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Rumsfeld: Saddam regime 'starting to lose control'

More than 1,000 sorties flown

Defense Secretary Donald Rumsfeld:
Defense Secretary Donald Rumsfeld: "The confusions of Iraqi officials is growing."

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WASHINGTON (CNN) -- The regime of Iraqi President Saddam Hussein is "starting to lose control of [the] country," Defense Secretary Donald Rumsfeld said Friday, as U.S. and coalition forces unleashed a punishing air attack on Baghdad and northern Iraqi cities.

"The confusion of Iraqi officials is growing," Rumsfeld said at a Pentagon briefing. "Their ability to see what is happening on the battlefield, to communicate with their forces and to control their country is slipping away."

Gen. Richard Myers, chairman of the Joint Chiefs of Staff, characterized the latest phase of the war in Iraq as a "massive air campaign" that will involve "several hundred military targets." So far, he said, coalition aircraft have flown more than 1,000 sorties and "dropped scores of precision-guided munitions" on Iraqi military targets.

Rumsfeld said he did not know the fate of Saddam or whether leadership had changed hands as he had only "scraps of information." In the first strike against Iraq Wednesday night, coalition forces targeted a residential compound in Baghdad where Saddam, his sons and other top officials may have been hiding, according to U.S. officials. An intelligence service headquarters and Republican Guard facility in the city also were hit.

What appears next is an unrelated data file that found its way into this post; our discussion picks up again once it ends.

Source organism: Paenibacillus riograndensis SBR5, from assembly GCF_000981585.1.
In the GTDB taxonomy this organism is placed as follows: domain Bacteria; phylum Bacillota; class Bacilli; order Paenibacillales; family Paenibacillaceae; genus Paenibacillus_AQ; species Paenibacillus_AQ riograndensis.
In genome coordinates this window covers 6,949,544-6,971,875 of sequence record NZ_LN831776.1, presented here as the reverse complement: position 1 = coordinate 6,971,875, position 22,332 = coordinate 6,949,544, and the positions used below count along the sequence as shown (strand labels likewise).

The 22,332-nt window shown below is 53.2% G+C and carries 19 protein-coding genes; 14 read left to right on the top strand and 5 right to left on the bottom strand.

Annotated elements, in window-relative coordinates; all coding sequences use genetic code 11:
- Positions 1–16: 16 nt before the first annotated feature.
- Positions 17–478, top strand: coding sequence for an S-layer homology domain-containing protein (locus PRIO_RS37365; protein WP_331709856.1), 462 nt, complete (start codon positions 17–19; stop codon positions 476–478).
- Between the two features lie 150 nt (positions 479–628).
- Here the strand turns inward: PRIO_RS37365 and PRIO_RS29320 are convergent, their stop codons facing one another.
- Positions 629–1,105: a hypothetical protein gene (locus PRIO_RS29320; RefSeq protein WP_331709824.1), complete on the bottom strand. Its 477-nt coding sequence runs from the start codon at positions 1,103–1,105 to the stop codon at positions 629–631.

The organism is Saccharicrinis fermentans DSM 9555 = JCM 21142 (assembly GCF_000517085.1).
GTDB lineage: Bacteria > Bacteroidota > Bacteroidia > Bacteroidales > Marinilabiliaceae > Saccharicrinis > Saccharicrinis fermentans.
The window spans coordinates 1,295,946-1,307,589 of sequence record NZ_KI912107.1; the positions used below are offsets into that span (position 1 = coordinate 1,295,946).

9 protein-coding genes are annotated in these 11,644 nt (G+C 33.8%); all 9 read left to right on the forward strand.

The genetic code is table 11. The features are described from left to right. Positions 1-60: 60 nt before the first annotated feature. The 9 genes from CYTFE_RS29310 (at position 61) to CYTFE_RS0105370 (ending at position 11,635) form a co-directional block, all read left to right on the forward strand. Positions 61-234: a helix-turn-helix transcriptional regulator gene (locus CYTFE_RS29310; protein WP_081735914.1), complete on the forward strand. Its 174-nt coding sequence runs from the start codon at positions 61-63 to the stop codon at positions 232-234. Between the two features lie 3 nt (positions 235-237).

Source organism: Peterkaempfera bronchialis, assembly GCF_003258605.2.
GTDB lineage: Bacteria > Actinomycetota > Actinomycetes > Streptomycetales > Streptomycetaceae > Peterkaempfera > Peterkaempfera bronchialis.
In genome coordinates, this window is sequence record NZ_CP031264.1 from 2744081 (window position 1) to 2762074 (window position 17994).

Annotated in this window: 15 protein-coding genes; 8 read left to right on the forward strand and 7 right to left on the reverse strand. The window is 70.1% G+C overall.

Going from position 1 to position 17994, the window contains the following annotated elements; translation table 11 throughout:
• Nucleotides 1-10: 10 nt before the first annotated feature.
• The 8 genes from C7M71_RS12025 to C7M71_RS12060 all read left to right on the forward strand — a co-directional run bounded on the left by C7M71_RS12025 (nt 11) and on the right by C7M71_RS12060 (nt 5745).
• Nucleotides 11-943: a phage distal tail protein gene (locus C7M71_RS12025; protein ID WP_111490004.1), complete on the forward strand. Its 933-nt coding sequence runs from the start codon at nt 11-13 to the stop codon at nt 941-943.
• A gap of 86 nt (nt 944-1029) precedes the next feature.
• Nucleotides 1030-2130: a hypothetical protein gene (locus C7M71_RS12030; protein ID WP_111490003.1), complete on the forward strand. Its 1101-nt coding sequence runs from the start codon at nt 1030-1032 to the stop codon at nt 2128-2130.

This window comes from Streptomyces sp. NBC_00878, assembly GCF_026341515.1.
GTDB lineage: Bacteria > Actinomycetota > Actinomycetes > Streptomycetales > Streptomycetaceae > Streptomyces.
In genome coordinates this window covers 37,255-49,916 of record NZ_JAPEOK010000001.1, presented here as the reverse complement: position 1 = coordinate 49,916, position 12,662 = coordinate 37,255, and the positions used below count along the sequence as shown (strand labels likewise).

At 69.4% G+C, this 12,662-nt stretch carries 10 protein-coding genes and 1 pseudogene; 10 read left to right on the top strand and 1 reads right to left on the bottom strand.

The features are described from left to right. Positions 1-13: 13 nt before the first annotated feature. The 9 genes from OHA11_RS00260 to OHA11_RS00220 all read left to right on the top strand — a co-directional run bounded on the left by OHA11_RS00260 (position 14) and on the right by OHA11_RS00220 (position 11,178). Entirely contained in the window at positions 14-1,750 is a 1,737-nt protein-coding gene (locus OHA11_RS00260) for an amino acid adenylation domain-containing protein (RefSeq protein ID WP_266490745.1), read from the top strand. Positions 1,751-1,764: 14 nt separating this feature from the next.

"There's no question but that strike on that leadership headquarters was successful," Rumsfeld. "We have photographs of what took place. The question is: what was in there."

Rumsfeld said the United States hoped senior Iraqi officers would turn against Saddam after initial U.S. air strikes Thursday, and a U.S. and British invasion of southern Iraq.

"Apparently, what we have done thus far has not been sufficiently persuasive," he said.

The defense secretary said that until he had "good solid evidence" to the contrary, U.S. and allied forces assumed that Iraqi command-and-control was still "in place and functioning in one way or another."

Separately, administration officials told CNN that they believe the senior Iraqi leadership is in "complete confusion ... complete disarray" and that even if he is alive, Saddam is not exercising minute-to-minute authority over his military commanders.

Myers said U.S. Marines have secured the port city of Umm Qasr in the Faw Peninsula and have secured the main oil manifolds along the waterways there. He said Iraq's southern oil fields should be secured sometime Friday.

"We're basically on our plan and moving toward Baghdad, but there are still many unknowns out there," Myers said.

Both he and Rumsfeld urged Iraqi forces to lay down their arms. "The outcome is not in doubt," Myers said of the war in Iraq.

--Senior White House Correspondent John King contributed to this report.


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